eKasi Franchises

South Africa’s townships are a hub of activity with a burgeoning middle class. Does your franchise have what it takes to capitalise?

eKasi Franchises

What makes South African townships such an exciting business opportunity?

Because there are few shopping centres in townships there are numerous business opportunities in this untapped market.

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The social and economic struggles townships have had to face throughout the decades have created a need for development and a platform which will present opportunities that are crucial for social and economic growth in these areas. As such, the government has also made undertakings to facilitate future developments.

What are the challenges associated with operating a franchise in a township?

One of the main challenges that we have come across in Soweto, is that rentals are higher than other areas because retail premises are scarce. Brand association can also be challenging.

If your brand is virtually unknown in the townships you have to create brand awareness for your franchisees.

We also need to change the perception that townships are just a reservoir for labour, by establishing township franchises as a vibrant social and economic contributor.

Provided you are an established franchisor and are prepared to provide extra support to township franchisees, there should not be too many hiccups in the operation.

What are the opportunities associated with operating a franchise in a township?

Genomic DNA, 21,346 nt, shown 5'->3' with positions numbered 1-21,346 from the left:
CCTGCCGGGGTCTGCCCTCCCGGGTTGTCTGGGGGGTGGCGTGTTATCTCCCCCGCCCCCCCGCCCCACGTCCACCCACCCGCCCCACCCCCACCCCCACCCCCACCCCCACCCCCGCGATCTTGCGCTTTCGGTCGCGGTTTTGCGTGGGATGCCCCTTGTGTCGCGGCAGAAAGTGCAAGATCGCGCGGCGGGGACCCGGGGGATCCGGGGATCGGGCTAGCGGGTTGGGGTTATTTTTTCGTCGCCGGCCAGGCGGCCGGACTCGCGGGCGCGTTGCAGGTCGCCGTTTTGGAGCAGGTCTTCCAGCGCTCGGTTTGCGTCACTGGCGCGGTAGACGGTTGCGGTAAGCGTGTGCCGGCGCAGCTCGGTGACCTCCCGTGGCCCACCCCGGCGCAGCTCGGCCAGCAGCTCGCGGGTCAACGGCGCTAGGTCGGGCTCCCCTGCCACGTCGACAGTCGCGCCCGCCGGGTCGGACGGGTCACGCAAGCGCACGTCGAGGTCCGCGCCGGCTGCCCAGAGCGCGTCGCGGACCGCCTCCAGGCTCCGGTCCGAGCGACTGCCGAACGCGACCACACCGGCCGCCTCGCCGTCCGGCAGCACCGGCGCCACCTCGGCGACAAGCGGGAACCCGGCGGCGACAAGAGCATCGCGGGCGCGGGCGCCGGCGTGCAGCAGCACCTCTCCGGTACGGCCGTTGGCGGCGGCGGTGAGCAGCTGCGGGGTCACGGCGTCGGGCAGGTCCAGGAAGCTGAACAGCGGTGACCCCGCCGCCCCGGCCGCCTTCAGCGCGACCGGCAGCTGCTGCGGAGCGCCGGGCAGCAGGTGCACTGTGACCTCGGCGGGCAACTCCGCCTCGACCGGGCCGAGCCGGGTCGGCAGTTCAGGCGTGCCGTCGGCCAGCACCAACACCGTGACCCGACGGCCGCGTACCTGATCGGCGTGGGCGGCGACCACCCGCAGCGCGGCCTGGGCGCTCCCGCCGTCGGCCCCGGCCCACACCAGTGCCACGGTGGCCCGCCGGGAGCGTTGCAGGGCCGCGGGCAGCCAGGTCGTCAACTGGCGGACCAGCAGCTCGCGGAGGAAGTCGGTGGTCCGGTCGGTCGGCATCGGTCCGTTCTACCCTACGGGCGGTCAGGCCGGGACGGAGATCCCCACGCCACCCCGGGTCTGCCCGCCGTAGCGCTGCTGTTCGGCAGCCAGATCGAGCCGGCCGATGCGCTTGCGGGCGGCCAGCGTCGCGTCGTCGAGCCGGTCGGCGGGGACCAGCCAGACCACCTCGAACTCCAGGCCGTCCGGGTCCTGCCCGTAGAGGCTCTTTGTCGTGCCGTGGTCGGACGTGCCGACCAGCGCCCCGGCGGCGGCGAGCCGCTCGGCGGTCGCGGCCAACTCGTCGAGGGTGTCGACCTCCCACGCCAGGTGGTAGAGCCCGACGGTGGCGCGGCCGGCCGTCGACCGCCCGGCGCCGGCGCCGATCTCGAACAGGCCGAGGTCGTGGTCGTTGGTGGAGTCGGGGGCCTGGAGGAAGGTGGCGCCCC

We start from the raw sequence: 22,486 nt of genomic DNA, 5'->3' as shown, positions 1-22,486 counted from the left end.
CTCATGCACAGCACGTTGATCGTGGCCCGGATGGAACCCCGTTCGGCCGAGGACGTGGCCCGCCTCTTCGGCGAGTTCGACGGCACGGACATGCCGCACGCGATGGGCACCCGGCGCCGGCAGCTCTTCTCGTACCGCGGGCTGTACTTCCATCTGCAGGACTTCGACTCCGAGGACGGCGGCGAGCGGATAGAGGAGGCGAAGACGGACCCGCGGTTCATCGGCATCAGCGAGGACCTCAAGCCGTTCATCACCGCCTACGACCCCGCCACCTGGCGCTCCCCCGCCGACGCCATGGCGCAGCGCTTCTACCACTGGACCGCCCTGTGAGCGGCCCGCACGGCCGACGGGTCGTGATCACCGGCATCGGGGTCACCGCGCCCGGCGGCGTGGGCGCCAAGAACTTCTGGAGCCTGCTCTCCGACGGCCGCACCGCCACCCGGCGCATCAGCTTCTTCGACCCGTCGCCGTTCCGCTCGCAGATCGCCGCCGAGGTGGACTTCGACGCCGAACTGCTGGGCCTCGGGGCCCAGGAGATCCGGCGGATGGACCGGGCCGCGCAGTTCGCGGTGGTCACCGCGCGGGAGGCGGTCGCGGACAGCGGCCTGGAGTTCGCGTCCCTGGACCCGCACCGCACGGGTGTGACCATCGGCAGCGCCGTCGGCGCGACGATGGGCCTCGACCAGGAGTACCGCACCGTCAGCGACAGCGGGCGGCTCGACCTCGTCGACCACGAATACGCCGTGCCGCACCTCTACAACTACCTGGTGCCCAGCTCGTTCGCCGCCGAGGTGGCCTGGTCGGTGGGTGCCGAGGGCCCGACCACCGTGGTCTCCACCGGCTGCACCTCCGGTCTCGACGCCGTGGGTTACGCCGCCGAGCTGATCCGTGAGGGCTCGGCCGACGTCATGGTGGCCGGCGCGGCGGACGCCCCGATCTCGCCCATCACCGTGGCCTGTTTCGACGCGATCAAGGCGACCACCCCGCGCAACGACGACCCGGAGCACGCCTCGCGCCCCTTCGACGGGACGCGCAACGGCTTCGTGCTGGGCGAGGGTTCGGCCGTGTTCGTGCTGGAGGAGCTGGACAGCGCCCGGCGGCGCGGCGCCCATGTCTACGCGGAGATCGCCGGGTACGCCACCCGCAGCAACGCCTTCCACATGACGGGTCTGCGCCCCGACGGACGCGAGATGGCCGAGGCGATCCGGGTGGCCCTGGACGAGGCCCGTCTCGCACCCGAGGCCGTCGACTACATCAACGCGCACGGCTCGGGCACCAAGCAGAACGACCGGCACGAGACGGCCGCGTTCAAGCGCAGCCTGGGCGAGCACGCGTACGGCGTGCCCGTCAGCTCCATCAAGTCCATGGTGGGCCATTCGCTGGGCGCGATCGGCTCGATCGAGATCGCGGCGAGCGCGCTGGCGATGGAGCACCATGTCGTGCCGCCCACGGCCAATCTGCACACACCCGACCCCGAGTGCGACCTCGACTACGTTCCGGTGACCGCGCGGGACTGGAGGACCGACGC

There is a myriad of opportunities available. The limited number of businesses in townships, in comparison to other areas, provides townships with many business opportunities. Development projects, driven by large corporates and the government, are key to reviving township economies.

As a new brand entering a fiercely loyal market, how should a franchisor go about gaining trust and support?

Loyalty and trust are generally gained from consistent and reliable relationships that are established through formal channels. The franchisee’s involvement in the community is also important and should not be ignored.

Most of the traditional township businesses are largely run on an informal basis and succeed because of relationships established with their consumers.

How could a franchisor profitably sell to lower LSMs without eating into margins?township-franchises

Lower LSMs are not necessarily price sensitive. However quality and customer service standards are crucial. Community building initiatives and projects always attract lower LSM groups.

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When our franchisees identify the need to lower some costs on the menu to attract customers, we always stress the importance to perform this exercise cautiously to ensure franchisee profitability.

What should franchisees and franchisors take into consideration with marketing to township consumers?

An effort should be made by the franchisee to get involved in the community, especially if it is a virtually unrecognised brand, like ours, in the townships.